2 April 2008 Carbon nanotube (CNT) fins for enhanced cooling of shape memory alloy wire
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A commonly noted disadvantage of shape memory alloys is their frequency response which is limited by how fast the material can be cooled. This paper presents a feasibility study of using vertically aligned carbon nanotubes (CNT) as microscopic cooling fins to improve convective heat transfer. Using DC plasma enhanced chemical vapor deposition (PECVD), aligned CNT's were successfully grown directly on ½ of the surface of a 0.38 mm diameter SMA wire, achieving desirable thermal contact. Cooling speeds were measured with a thermal imaging camera, and the effective convective coefficient was extracted from the temperature profiles using a basic cooling model of the wire. From this model, the effective convective coefficient was estimated to have increased by 24% (from 50 W/m2K for untreated SMA wire to 62 W/m2K for the nanotube treated wire), indicating that the deposition of CNT's indeed increased performance. By extrapolating these results to full wire coverage, up to a 46% improvement in frequency response with zero weight or volumetric penalties is predicted. Further improvements in cooling performance are likely to occur with higher CNT densities and longer nanotube lengths, allowing further developments of this technology to benefit many future applications utilizing high-speed miniature/micro-scale SMA actuators.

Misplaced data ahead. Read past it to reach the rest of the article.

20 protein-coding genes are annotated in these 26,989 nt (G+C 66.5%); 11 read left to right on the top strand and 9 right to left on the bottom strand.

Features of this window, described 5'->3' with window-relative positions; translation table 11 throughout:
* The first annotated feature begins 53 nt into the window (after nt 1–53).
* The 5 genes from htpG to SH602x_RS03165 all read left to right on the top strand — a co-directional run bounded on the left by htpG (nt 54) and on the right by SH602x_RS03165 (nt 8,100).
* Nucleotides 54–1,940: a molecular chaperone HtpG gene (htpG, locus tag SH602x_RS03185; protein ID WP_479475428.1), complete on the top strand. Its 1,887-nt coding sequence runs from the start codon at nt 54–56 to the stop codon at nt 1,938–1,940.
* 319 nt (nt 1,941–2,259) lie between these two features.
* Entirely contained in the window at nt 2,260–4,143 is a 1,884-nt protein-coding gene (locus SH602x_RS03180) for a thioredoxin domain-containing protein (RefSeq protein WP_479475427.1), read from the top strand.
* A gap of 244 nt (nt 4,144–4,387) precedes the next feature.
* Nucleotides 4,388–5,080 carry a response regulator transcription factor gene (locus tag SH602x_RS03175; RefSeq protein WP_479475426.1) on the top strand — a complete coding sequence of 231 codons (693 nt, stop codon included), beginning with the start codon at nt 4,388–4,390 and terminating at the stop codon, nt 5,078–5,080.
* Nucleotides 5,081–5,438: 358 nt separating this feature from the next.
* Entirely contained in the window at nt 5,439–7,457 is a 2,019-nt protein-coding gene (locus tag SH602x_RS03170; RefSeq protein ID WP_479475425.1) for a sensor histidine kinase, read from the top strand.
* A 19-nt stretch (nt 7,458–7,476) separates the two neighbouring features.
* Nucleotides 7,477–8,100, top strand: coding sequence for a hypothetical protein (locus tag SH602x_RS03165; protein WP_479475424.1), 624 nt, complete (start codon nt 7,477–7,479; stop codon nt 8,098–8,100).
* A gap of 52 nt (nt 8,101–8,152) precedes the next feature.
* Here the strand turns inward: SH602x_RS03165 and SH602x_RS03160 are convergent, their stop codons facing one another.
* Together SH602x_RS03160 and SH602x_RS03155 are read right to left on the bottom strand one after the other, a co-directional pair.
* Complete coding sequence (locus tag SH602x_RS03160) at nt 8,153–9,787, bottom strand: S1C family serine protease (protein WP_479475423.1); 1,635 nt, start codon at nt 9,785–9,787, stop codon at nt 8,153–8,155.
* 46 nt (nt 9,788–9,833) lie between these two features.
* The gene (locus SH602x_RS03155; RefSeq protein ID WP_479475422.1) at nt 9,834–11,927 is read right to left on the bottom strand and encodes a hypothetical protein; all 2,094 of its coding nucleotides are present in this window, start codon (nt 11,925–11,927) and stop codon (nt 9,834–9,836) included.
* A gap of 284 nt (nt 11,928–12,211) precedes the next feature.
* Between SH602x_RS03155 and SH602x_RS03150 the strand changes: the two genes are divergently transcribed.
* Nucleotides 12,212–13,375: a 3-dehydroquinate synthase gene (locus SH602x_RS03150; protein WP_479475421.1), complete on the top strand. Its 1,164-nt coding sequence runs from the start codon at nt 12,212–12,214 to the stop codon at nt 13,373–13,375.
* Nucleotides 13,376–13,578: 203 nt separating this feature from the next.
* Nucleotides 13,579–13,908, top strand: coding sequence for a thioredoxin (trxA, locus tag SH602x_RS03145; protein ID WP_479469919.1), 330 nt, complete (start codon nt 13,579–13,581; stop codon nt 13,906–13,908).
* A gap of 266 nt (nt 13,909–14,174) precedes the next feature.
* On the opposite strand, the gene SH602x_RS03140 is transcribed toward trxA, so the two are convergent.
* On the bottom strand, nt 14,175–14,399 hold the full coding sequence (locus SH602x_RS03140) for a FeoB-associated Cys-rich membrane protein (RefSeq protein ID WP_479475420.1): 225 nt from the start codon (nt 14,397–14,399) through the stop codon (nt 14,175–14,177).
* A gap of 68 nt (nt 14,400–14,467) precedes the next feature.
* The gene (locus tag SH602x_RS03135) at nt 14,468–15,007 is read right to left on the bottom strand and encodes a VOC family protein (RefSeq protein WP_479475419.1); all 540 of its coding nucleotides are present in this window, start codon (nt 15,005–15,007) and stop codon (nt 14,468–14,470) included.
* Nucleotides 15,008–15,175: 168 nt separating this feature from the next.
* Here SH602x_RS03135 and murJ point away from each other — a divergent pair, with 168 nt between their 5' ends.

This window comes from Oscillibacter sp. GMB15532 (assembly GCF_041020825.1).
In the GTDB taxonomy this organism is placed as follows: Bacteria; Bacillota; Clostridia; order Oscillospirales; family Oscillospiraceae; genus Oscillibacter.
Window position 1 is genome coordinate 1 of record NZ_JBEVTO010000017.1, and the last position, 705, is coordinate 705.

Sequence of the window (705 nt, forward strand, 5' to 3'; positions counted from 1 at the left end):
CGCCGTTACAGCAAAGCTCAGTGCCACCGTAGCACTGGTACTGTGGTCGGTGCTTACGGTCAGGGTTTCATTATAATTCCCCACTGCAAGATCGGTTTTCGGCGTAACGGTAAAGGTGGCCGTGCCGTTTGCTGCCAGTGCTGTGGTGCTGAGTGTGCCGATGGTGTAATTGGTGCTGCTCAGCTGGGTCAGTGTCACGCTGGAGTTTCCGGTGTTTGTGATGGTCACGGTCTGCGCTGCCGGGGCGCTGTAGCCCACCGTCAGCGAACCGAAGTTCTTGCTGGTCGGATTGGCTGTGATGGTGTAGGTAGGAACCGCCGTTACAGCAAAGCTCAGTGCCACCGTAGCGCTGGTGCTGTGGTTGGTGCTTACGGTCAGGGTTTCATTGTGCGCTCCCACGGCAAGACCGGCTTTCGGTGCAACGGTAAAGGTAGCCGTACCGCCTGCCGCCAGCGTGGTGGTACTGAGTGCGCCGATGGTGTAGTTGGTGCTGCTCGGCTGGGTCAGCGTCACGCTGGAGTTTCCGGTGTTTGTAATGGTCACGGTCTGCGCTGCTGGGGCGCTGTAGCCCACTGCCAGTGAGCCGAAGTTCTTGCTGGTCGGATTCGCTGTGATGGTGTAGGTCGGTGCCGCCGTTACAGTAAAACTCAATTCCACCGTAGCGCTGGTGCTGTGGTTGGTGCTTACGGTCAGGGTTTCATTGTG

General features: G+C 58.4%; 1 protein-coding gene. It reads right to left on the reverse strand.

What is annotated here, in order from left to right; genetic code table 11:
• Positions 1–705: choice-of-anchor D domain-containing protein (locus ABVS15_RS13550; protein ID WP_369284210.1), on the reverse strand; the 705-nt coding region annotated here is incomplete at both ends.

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Anupam Pathak, Anupam Pathak, Joseph AuBuchon, Joseph AuBuchon, Diann Brei, Diann Brei, John Shaw, John Shaw, Jonathan Luntz, Jonathan Luntz, Sungho Jin, Sungho Jin, } "Carbon nanotube (CNT) fins for enhanced cooling of shape memory alloy wire", Proc. SPIE 6929, Behavior and Mechanics of Multifunctional and Composite Materials 2008, 69291K (2 April 2008); doi: 10.1117/12.774147; https://doi.org/10.1117/12.774147

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